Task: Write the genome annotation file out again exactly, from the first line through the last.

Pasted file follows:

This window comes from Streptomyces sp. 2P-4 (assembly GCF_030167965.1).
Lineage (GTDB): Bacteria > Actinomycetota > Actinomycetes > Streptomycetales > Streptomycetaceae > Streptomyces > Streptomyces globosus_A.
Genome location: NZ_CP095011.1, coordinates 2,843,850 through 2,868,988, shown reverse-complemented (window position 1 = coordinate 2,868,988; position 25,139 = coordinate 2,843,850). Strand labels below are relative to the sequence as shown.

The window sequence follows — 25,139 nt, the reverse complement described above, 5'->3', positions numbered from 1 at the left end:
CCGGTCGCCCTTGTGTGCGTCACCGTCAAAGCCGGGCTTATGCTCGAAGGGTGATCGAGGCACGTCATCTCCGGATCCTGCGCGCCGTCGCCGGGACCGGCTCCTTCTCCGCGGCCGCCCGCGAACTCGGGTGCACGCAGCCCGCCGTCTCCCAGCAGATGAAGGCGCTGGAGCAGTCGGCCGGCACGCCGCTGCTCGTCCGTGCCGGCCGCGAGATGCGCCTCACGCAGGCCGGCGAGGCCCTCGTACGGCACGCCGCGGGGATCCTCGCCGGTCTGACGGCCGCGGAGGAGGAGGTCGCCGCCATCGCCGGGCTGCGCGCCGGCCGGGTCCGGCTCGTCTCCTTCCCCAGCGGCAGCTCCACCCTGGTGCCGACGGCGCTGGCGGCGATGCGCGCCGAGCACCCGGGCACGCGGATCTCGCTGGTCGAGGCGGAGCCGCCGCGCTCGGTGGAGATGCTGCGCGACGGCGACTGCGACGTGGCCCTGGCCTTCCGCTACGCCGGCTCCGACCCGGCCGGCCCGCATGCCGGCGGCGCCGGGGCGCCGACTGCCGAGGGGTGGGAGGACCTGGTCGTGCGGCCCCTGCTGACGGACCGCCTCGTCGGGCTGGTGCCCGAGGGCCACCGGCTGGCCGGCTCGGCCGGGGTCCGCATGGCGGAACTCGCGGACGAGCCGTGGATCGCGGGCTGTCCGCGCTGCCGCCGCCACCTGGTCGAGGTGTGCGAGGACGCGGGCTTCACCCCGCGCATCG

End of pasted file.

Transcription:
This window comes from Streptomyces sp. 2P-4 (assembly GCF_030167965.1).
Lineage (GTDB): Bacteria > Actinomycetota > Actinomycetes > Streptomycetales > Streptomycetaceae > Streptomyces > Streptomyces globosus_A.
Genome location: NZ_CP095011.1, coordinates 2,843,850 through 2,868,988, shown reverse-complemented (window position 1 = coordinate 2,868,988; position 25,139 = coordinate 2,843,850). Strand labels below are relative to the sequence as shown.

The window sequence follows — 25,139 nt, the reverse complement described above, 5'->3', positions numbered from 1 at the left end:
CCGGTCGCCCTTGTGTGCGTCACCGTCAAAGCCGGGCTTATGCTCGAAGGGTGATCGAGGCACGTCATCTCCGGATCCTGCGCGCCGTCGCCGGGACCGGCTCCTTCTCCGCGGCCGCCCGCGAACTCGGGTGCACGCAGCCCGCCGTCTCCCAGCAGATGAAGGCGCTGGAGCAGTCGGCCGGCACGCCGCTGCTCGTCCGTGCCGGCCGCGAGATGCGCCTCACGCAGGCCGGCGAGGCCCTCGTACGGCACGCCGCGGGGATCCTCGCCGGTCTGACGGCCGCGGAGGAGGAGGTCGCCGCCATCGCCGGGCTGCGCGCCGGCCGGGTCCGGCTCGTCTCCTTCCCCAGCGGCAGCTCCACCCTGGTGCCGACGGCGCTGGCGGCGATGCGCGCCGAGCACCCGGGCACGCGGATCTCGCTGGTCGAGGCGGAGCCGCCGCGCTCGGTGGAGATGCTGCGCGACGGCGACTGCGACGTGGCCCTGGCCTTCCGCTACGCCGGCTCCGACCCGGCCGGCCCGCATGCCGGCGGCGCCGGGGCGCCGACTGCCGAGGGGTGGGAGGACCTGGTCGTGCGGCCCCTGCTGACGGACCGCCTCGTCGGGCTGGTGCCCGAGGGCCACCGGCTGGCCGGCTCGGCCGGGGTCCGCATGGCGGAACTCGCGGACGAGCCGTGGATCGCGGGCTGTCCGCGCTGCCGCCGCCACCTGGTCGAGGTGTGCGAGGACGCGGGCTTCACCCCGCGCATCG